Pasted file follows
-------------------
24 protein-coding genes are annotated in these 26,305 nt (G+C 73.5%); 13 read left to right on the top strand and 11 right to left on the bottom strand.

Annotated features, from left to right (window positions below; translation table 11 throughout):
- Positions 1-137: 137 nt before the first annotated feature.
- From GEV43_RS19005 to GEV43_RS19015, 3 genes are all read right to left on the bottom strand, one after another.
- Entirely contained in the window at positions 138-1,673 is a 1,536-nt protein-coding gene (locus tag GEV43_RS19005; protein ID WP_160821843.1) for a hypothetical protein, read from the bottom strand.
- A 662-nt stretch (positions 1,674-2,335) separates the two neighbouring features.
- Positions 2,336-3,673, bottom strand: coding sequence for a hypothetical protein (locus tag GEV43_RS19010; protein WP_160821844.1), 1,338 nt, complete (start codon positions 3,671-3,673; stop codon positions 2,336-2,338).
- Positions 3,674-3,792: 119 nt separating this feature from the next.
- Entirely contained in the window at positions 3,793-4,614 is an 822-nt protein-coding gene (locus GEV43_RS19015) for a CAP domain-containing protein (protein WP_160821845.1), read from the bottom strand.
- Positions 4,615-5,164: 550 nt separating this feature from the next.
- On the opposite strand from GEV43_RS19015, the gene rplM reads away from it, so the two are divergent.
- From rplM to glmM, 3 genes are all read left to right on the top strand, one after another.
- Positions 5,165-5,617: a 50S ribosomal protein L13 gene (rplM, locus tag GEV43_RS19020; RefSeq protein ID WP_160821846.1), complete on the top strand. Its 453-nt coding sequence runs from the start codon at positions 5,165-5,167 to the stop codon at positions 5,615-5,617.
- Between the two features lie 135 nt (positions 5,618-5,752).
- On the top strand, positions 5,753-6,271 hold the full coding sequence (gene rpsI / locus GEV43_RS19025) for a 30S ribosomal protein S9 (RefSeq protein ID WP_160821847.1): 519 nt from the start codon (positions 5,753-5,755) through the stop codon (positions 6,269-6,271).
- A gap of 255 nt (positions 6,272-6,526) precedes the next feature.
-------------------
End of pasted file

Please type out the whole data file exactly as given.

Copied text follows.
24 protein-coding genes are annotated in these 26,305 nt (G+C 73.5%); 13 read left to right on the top strand and 11 right to left on the bottom strand.

Annotated features, from left to right (window positions below; translation table 11 throughout):
- Positions 1-137: 137 nt before the first annotated feature.
- From GEV43_RS19005 to GEV43_RS19015, 3 genes are all read right to left on the bottom strand, one after another.
- Entirely contained in the window at positions 138-1,673 is a 1,536-nt protein-coding gene (locus tag GEV43_RS19005; protein ID WP_160821843.1) for a hypothetical protein, read from the bottom strand.
- A 662-nt stretch (positions 1,674-2,335) separates the two neighbouring features.
- Positions 2,336-3,673, bottom strand: coding sequence for a hypothetical protein (locus tag GEV43_RS19010; protein WP_160821844.1), 1,338 nt, complete (start codon positions 3,671-3,673; stop codon positions 2,336-2,338).
- Positions 3,674-3,792: 119 nt separating this feature from the next.
- Entirely contained in the window at positions 3,793-4,614 is an 822-nt protein-coding gene (locus GEV43_RS19015) for a CAP domain-containing protein (protein WP_160821845.1), read from the bottom strand.
- Positions 4,615-5,164: 550 nt separating this feature from the next.
- On the opposite strand from GEV43_RS19015, the gene rplM reads away from it, so the two are divergent.
- From rplM to glmM, 3 genes are all read left to right on the top strand, one after another.
- Positions 5,165-5,617: a 50S ribosomal protein L13 gene (rplM, locus tag GEV43_RS19020; RefSeq protein ID WP_160821846.1), complete on the top strand. Its 453-nt coding sequence runs from the start codon at positions 5,165-5,167 to the stop codon at positions 5,615-5,617.
- Between the two features lie 135 nt (positions 5,618-5,752).
- On the top strand, positions 5,753-6,271 hold the full coding sequence (gene rpsI / locus GEV43_RS19025) for a 30S ribosomal protein S9 (RefSeq protein ID WP_160821847.1): 519 nt from the start codon (positions 5,753-5,755) through the stop codon (positions 6,269-6,271).
- A gap of 255 nt (positions 6,272-6,526) precedes the next feature.